1st Timothy Chapter 6


Analysis of the Chapter

This chapter embraces the following subjects of counsel and exhortation:—

(1.) The kind of instruction which was to be given to servants, 1 Ti 6:1-5. They were to treat their masters with all proper respect, 1 Ti 6:1; if their masters were Christians, they were, on that account, to serve them with the more fidelity, 1 Ti 6:2; and any opposite kind of teaching would tend only to stir up strife and produce dissatisfaction and contention, and could proceed only from a proud and self-confident heart.

(2.) The advantage of piety and of a contented mind, 1 Ti 6:6-8. The argument for this is, that we brought nothing into the world, and can carry nothing out; that our essential wants here are food and raiment; and that, having enough to make us comfortable, we should be content.

(3.) The evils of a desire to be rich, 1 Ti 6:9,10; evils seen in the temptations to which it leads; the passions which it fosters; and the danger to religion itself.

(4.) An exhortation to Timothy, as a minister of religion, to pursue higher and nobler objects, 1 Ti 6:11-16. He was

(a) to avoid these worldly things; he was

(b) to pursue nobler objects.

He was to follow after righteousness, and to fight the good fight of faith. To do this, he was to be encouraged by the assurance that the great and only Potentate would, in due time, place the crown on his head.

(5.) The duty of those who were rich—for it is supposed that some Christians will be rich, either by inheritance, or by prosperous business, 1 Ti 6:17-19. They are

(a) not to be proud;

(b) nor to trust in their riches so as to forget their dependence on God;

(c) to do good with their property; and

(d) to make their wealth the means of securing eternal life.

(6.) A solemn charge to Timothy to observe these things, and not to be turned from them by any of the arguments and objections of pretended science, 1 Ti 6:20,21.

Verse 1. Let as many servants. On the word here rendered servants— douloiSee Barnes "Eph 6:5".

The word is that which was commonly applied to a slave, but it is so extensive in its signification as to be applicable to any species of servitude, whether voluntary or involuntary. If slavery existed in Ephesus at the time when this epistle was written, it would be applicable to slaves; if, any other kind of servitude existed, the word would be equally applicable to that. There is nothing in the word itself which essentially limits it to slavery. Examine Mt 13:27; 20:27; Mr 10:44; Lu 2:29; Joh 15:15; Ac 2:18; 4:29; 16:17; Ro 1:1

2 Co 4:5; Jude 1:1; Re 1:1; 2:20; 7:3.

The addition of the phrase "under the yoke," however, shows undoubtedly that it is to be understood here of slavery.

As are under the yoke. On the word yoke, See Barnes "Mt 11:29".

The phrase here properly denotes slavery, as it would not be applied to any other species of servitude. See Le 26:13. Dem. 322. 12. zugov doulosunhv Rob. Lex. It sometimes denotes the bondage of the Mosaic law as being a severe and oppressive burden. Ac 15:10; Ga 5:1. It may be remarked here that the apostle did not regard slavery as a light or desirable thing. He would not have applied this term to the condition of a wife or a child.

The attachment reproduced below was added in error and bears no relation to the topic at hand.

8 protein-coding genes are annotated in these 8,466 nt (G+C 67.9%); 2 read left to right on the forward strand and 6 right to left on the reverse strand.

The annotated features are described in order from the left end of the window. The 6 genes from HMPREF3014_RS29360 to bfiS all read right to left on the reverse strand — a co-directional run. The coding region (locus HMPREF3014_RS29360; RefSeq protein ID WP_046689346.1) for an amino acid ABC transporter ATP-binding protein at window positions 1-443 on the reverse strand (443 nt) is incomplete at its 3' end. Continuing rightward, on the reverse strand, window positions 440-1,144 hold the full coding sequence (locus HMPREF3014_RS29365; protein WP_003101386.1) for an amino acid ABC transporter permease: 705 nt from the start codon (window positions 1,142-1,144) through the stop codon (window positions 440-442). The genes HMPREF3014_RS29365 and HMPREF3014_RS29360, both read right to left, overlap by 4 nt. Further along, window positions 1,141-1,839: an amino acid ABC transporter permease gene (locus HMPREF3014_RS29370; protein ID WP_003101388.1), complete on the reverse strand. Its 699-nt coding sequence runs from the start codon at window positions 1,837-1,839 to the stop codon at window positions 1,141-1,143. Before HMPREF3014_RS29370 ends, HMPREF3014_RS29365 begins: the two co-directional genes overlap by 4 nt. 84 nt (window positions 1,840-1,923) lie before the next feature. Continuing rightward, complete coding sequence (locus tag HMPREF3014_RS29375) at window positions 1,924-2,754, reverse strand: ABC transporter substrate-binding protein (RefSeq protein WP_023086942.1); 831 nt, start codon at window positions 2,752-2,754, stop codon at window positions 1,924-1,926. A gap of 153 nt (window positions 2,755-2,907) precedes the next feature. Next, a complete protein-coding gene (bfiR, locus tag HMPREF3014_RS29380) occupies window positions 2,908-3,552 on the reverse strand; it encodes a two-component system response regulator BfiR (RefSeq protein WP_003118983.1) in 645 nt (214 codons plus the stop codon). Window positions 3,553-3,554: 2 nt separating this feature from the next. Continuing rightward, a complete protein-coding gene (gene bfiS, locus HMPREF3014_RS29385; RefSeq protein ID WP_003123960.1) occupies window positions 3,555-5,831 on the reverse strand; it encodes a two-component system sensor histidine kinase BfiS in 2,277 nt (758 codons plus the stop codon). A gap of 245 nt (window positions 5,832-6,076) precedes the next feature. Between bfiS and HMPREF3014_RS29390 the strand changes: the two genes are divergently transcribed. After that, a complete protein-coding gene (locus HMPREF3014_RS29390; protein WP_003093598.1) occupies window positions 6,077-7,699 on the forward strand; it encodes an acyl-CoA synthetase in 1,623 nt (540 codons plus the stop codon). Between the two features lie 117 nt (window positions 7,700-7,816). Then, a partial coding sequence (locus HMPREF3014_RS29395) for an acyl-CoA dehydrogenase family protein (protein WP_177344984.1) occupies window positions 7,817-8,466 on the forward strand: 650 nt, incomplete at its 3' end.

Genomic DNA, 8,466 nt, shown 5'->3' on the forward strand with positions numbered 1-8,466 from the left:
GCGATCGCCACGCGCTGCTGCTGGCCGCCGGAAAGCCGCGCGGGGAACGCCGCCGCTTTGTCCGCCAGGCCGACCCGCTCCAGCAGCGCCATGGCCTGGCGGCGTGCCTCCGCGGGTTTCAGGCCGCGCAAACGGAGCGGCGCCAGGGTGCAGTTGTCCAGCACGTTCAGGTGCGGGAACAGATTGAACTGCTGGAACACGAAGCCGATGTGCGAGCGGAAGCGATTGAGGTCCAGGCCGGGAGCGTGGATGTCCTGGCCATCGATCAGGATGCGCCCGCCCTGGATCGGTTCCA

Count their own masters worthy of all honour. Treat them with all proper respect. They were to manifest the right spirit themselves, whatever their masters did; they were not to do anything that would dishonour religion. The injunction here would seem to have particular reference to those whose masters were not Christians. In the following verse, the apostle gives particular instructions to those who had pious masters. The meaning here is, that the slave ought to show the Christian spirit towards his master who was not a Christian; he ought to conduct himself so that religion would not be dishonoured; he ought not to give his master occasion to say that the only effect of the Christian religion on the mind of a servant was to make him restless, discontented, dissatisfied, and disobedient. In the humble and trying situation in which he confessedly was—under the yoke of bondage—he ought to evince patience, kindness, and respect for his master, and as long as the relation continued he was to be obedient. This command, however, was by no means inconsistent with his desiring his freedom, and securing it, if the opportunity presented itself. See Notes on 1 Co 7:21. Comp., on the passage before us, See Barnes "Eph 6:5"; Eph 6:6-8 1 Pe 2:18.

That the name of God and his doctrine be not blasphemed. That religion be not dishonoured and reproached, and that there may be no occasion to say that Christianity tends to produce discontent and to lead to insurrection. If the effect of religion had been to teach all who were servants that they should no longer obey their masters, or that they should rise upon them and assert their freedom by violence, or that their masters were to be treated with indignity on account of their usurped rights over others, the effect would have been obvious. There would have been a loud and united outcry against the new religion, and it could have made no progress in the world. Instead of this, Christianity taught the necessity of patience and meekness, and forbearance in the endurance of all wrong—whether from private individuals, Mt 5:39-41; 1 Co 6:7; or under the oppressions and exactions of Nero, Ro 13:1-7; or amidst the hardships and cruelties of slavery. These peaceful injunctions, however, did not demonstrate that Christ approved the act of him "that smote on the one cheek," or that Paul regarded the government of Nero as a good government, —and as little do they prove that Paul or the Saviour approved of slavery.

{a} "servants" Eph 6:5 {*} "blasphemed" "evil spoken of"

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